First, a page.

Girls (Educational Development) — [Mrs Anne Main in the Chair]
Esther McVey (Wirral West, Conservative)
I will indeed. I will talk about work experience and employing other styles of developing confidence later on. My hon. Friend has certainly touched on an important subject.
The aspects that I have talked about make up confidence. They are important throughout life, and girls lack them. Quantitative studies over many years have shown that levels of self-confidence in girls and young women are much lower than those in boys—Hisrich and Bowen in 1986, Hollenstead and Wilt in 2000 and Kickul, Wilson, Marlino and Barbosa in 2008. Such issues need to be addressed, because they have lifelong implications.
Today’s debate centres on the key ingredients that assist in life fulfilment and in achieving personal potential, which need to be nurtured especially in girls far more than boys. Broadbridge noted that a lack of confidence resulted in girls being far more critical of themselves and their abilities. That can become self-doubt later in life, preventing them from applying for promotion and bringing attention to their own achievements, as Singh, Vinnicombe, James said in 2006.
That stands the test from a recruitment point of view. Having conducted informal quantitative studies, recruiters will say that they can probably check a woman’s CV in 20 minutes, because a woman usually underestimates her ability, whereas they might need up to two hours to check a bloke’s CV, because he is convinced that he can do something, even if he has not necessarily done it yet.
In Carol Gilligan’s book, “In A Different Voice”, she explained how male and female traits develop differently from birth through parental guidance. Boys strive to be independent by, for example, playing competitive games, whereas girls stay close to their mother and their games are dominated by “sharing” and “playing together”. That means that men can put “winning” ahead of relationships and that women value co-operation and do not like the quest for victory, if it threatens the harmony of a group. The academic Albert Bandura noted that
“confidence in our ability to perform”
is developed in four key ways—social persuasions, mastery of experience, modelling and judgment of our own psychological state. Social persuasions and stereotyping, as identified by Bandura, are a huge concern when considering girls in school.
Girlguiding UK’s 2009 girls’ attitudes survey showed that girls aspire, stereotypically, to female careers. Hairdressing was the No.1 choice for under-16s; teaching was the No.1 choice for 16 to 21-year-olds; and only 1% of those surveyed said that they wanted to work in
science or engineering. In the same survey in 2011, when the girls were asked why so many of them aspired to be hairdressers and so few to be engineers, more than half those surveyed—57%—said that hairdressing is what girls are interested in, while they veer away from engineering because of a lack of interest, as expressed by 51%, and a significant lack of female role models, as expressed by 60%. It was also perceived that girls “don’t do that sort of job”, as expressed by 47%, and that they did not know enough about it anyway, as expressed by 43%.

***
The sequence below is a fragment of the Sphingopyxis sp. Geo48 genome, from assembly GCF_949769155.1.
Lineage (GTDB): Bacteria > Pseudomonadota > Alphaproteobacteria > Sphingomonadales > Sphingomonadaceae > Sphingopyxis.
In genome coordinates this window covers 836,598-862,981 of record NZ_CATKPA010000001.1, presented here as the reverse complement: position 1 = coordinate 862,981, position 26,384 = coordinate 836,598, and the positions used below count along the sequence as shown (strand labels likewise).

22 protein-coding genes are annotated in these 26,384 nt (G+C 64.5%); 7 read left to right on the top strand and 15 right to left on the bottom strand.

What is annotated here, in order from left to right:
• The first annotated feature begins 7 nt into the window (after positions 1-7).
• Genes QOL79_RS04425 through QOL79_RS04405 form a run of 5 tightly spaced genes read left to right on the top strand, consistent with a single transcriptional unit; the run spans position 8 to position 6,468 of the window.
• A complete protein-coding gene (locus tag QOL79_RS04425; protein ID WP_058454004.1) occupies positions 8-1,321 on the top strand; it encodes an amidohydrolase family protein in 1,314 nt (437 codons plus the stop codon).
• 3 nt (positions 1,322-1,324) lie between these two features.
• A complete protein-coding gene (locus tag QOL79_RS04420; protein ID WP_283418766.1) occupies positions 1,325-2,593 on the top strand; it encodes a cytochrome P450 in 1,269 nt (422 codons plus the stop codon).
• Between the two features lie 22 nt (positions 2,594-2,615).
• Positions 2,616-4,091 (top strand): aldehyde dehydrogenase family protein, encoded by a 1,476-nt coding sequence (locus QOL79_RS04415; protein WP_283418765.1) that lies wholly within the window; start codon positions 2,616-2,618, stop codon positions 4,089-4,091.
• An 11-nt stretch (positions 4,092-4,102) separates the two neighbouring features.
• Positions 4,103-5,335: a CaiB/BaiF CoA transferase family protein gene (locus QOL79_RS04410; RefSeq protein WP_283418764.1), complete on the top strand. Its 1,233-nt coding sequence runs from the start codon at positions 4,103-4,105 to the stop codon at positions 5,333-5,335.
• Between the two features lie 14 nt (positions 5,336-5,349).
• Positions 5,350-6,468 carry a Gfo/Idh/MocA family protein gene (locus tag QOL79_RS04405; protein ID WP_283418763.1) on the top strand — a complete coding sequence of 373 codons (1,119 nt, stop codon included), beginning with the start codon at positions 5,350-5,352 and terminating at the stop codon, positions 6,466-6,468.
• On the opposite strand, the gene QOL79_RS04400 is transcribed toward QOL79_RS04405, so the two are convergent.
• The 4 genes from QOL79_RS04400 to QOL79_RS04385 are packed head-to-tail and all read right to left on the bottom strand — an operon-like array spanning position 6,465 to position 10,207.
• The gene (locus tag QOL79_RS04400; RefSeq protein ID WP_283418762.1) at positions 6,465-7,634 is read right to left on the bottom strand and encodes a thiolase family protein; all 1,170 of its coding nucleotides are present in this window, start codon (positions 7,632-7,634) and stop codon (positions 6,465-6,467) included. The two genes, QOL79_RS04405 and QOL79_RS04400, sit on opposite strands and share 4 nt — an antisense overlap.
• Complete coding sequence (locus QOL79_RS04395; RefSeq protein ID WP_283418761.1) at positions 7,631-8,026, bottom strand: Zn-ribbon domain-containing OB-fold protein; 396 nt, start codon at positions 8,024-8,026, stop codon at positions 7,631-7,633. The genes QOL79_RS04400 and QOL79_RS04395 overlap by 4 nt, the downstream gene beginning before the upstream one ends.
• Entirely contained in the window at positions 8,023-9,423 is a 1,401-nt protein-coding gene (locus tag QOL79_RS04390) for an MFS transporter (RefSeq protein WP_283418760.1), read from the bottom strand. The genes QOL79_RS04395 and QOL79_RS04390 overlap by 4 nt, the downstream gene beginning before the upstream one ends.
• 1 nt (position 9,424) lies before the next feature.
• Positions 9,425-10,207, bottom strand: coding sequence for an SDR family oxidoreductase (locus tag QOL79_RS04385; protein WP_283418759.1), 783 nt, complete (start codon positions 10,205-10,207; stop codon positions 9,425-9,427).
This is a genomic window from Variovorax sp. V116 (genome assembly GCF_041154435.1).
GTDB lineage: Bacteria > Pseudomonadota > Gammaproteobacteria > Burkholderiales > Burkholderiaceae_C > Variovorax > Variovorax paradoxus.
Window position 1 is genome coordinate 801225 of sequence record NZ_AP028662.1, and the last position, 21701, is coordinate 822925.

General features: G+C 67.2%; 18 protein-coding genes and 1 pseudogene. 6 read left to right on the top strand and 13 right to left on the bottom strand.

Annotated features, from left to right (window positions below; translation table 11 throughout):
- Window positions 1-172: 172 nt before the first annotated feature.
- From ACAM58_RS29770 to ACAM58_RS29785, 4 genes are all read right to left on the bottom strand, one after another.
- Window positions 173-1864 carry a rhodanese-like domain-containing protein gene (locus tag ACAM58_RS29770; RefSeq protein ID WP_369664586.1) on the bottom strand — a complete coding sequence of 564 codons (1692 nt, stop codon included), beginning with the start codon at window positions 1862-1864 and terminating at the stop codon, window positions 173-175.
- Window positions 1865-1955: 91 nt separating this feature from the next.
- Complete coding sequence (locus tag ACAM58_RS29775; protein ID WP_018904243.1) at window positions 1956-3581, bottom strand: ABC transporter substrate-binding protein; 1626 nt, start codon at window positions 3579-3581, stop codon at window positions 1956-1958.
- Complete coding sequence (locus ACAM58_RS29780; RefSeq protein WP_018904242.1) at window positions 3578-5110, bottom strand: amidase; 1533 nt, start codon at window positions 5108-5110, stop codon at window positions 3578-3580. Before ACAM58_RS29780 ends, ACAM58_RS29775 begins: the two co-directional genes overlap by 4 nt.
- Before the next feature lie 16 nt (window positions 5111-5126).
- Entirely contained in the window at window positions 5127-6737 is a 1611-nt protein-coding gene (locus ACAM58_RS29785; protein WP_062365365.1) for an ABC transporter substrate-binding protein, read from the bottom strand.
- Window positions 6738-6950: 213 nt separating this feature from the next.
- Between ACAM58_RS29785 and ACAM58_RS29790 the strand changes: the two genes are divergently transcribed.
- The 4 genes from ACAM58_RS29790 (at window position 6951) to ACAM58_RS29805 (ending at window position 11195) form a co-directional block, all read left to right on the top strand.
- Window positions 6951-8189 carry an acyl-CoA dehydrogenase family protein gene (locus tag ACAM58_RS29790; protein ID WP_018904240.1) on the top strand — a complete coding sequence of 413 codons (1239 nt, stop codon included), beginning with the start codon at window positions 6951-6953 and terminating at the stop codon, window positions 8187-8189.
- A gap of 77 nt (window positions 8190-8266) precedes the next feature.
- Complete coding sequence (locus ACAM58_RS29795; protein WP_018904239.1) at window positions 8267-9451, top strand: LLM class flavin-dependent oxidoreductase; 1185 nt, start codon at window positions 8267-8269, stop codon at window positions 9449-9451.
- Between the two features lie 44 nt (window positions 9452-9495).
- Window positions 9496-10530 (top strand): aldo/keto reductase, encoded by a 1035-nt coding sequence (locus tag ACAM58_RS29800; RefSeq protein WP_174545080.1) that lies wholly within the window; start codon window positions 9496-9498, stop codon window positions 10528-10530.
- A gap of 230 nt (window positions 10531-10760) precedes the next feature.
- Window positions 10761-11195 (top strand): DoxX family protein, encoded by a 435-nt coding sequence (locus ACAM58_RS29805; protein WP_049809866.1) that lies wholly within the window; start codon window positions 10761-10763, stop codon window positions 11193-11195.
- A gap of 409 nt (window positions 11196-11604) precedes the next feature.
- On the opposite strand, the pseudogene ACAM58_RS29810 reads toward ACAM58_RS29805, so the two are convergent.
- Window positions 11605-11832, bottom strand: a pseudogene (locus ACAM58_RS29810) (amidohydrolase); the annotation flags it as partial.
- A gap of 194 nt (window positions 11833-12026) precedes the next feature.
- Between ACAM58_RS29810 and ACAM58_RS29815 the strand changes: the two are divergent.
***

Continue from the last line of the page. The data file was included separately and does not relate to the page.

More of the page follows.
As demonstrated by those figures, there is a confidence issue when we explore areas of work that are outside the stereotypical areas of female work, which often limits the job prospects, wages and promotion of women. In turn, that often leaves women in much more vulnerable jobs later in life, such as “the five Cs”—cleaning, catering, caring, cashiering and clerical work. The widening of girls’ horizons from a young age is vital, especially as there is a constant battle with the daily barrage of media sexualisation and stereotyping of girls. Studies over the past 30 years—from McArthur and Resko, to Manstead and McCulloch, to Hyde—have constantly found that, overall, men and women in the media and advertisements differed in terms of credibility, with men being portrayed as authorities and women as users, and women in terms of relationships and men as independent. Given the daily amount of television alone that we consume—on average, four hours a day—and how highly we regard TV as our major source of entertainment and our most important news medium, we can realise how important that constant barrage of TV images is when it comes to fixing our views and adding to existing stereotypes.
Many girls tend to be seen, and see themselves, as the nurturers, which is reflected in their choice of occupation. The recent Ofsted report, “Girls’ Aspirations”, showed that the sort of fixed views exhibited by girls in the Girlguiding UK report are being maintained, because girls are sticking to strict, old-fashioned stereotyping. The Ofsted report also found a lack of knowledge among girls about what careers are available and about progression and promotion in careers in general, which highlights concerns about the careers system and careers advice.
What are the Government doing? They have taken some important steps. I welcome the introduction of the E-bac, or English baccalaureate, which is one of the Government’s most recent initiatives. It is a new performance measure for schools and is designed to give children a more rounded education, encouraging more students to take traditional academic subjects, including English, maths, history, geography, the sciences and a language. It was reported in August that the E-bac is steering twice as many pupils in England’s secondary schools towards core academic subjects. A Government-commissioned survey showed that 33% of pupils will take E-bac subjects in 2012 and 47% in 2013 compared with only 22% in 2010.